The Rev. Zwier waxes tart in his reply to this interpretation of the text. “You deny,” he avers, “the common goodness of God and therefore also this expression of the apostle must be explained in such a way that after all the apostle does not speak of a goodness of God toward the heathen after all. Your preconceived notion of God’s attitude toward the wicked determines your exegesis of the text. Consequently, your exegesis of Acts 14:17 is entirely faulty. There is an element of truth in your reasoning, but you present half a truth. And as exegesis of the text in question your reasoning is entirely impossible. It is no exegesis at all. It is no exegesis when one carries his own prejudgments into the text. That is “inlegkunde,” not “uitlegkunde.” When the text says, that God does good also to the heathen, we have not the right to make of this, contrary to the very intention of the word, that God does give good gifts to those heathen, but with the purpose of causing these gifts to be a curse to them. Then we corrupt the simple and natural meaning of the word, which also in other parts of Scripture is used to denote blessings, which may flow from a favorable attitude on the part of the giver.” (Cf. “De Wachter”, May 10).
The dissenting brother (the Prot. Ref. Churches) has one more objection, “Does Scripture not teach very plainly in Psalms 73 and 92, that all the good gifts, which the non-elect receive, are no many means, whereby the Lord executes His eternal counsel? Are they then not given the non-elect in His wrath? Should not expressions such as we find in Psalm 145:9 and Acts 14:16, 17 be explained in harmony with the above passages? How then can you speak of a favorable attitude on the part of God toward the wicked?”
The Reverend becomes even more tart. “Because Scripture teaches it. We do not in a rationalistic manner attempt to reconcile these two series of Scripture passages. We bow as well as you do before the truth contained in Psalm 73 and Psalm 92. But we submit just as respectfully to the truth taught in Psalm 145:9, Acts 14:16, 17 and similar passages. We also believe that God is good to all and does good to the heathen. We are convinced that the one series of passages from God’s Word give us no license to deprive other passages of their power. No, we cannot reconcile the two. To our limited intellects they are contradictory. God is the Incomprehensible One, also in the attribute of His goodness to all. Hence, never again ask us how we reconcile the two thoughts taught us in Scripture. We believe the unity of God’s thought, but we do not comprehend them. Also Paul places these two truths side by side in Acts 14:16, 17, His sovereign counsel and His general goodness (favorable attitude—R.V.). He does not attempt to reconcile them. Therefore we will not attempt it. You always come with your human logic. You will not maintain, that God is the Incomprehensible One also in His virtues. You permit the human logic to determine God’s attributes. Instead of respectfully submitting to God’s revelation, you yourself will determine who and what God must be for the wicked. Therefore your dogmatics is permitted to dominate your exegesis. Scripture must be squared with your sentiments.” (Cf. “De Wachter” of May 10 and April 10 for proof that I am not misrepresenting the Rev. Zwier.)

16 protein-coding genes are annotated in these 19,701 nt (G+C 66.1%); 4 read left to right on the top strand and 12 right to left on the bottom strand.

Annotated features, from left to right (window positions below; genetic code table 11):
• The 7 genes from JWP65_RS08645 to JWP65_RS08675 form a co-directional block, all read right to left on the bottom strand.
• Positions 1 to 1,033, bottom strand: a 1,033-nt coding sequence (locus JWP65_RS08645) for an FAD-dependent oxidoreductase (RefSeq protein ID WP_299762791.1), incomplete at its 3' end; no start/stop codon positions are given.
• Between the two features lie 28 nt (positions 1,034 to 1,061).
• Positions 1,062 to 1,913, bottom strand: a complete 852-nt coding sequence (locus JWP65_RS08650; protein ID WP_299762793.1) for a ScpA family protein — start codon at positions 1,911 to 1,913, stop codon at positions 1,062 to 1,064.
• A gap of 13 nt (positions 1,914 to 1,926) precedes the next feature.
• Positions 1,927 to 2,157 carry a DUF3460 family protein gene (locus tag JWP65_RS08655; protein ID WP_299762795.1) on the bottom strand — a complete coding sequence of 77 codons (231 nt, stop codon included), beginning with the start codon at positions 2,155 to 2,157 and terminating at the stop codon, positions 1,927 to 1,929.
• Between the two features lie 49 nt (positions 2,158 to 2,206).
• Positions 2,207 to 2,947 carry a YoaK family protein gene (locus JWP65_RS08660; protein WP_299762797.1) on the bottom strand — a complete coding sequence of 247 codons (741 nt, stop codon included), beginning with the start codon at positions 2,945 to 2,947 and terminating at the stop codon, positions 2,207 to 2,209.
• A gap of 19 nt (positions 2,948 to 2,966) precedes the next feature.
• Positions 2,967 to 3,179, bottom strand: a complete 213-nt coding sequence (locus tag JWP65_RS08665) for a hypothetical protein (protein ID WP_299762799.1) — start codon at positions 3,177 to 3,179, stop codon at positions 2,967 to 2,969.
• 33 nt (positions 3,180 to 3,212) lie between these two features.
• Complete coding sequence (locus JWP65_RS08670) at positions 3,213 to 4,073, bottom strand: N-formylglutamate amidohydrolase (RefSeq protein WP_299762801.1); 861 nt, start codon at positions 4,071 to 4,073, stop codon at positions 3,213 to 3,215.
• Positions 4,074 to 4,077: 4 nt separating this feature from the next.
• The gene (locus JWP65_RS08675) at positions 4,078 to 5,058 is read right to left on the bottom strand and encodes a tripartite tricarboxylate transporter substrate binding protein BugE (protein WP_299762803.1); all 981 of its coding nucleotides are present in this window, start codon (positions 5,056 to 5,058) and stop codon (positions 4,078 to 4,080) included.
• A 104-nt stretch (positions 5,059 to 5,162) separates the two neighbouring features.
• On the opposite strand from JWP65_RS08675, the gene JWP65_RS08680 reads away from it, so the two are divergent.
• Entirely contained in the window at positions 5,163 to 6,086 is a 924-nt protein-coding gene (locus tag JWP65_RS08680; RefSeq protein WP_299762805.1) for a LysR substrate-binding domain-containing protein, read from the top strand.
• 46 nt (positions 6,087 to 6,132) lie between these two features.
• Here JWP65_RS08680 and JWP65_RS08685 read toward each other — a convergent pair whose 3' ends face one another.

Indeed, a series of friendly accusations! And people are gullible enough to believe all these things?
In the next issue the following sub-topics will be treated:
Acts 14:16, 17.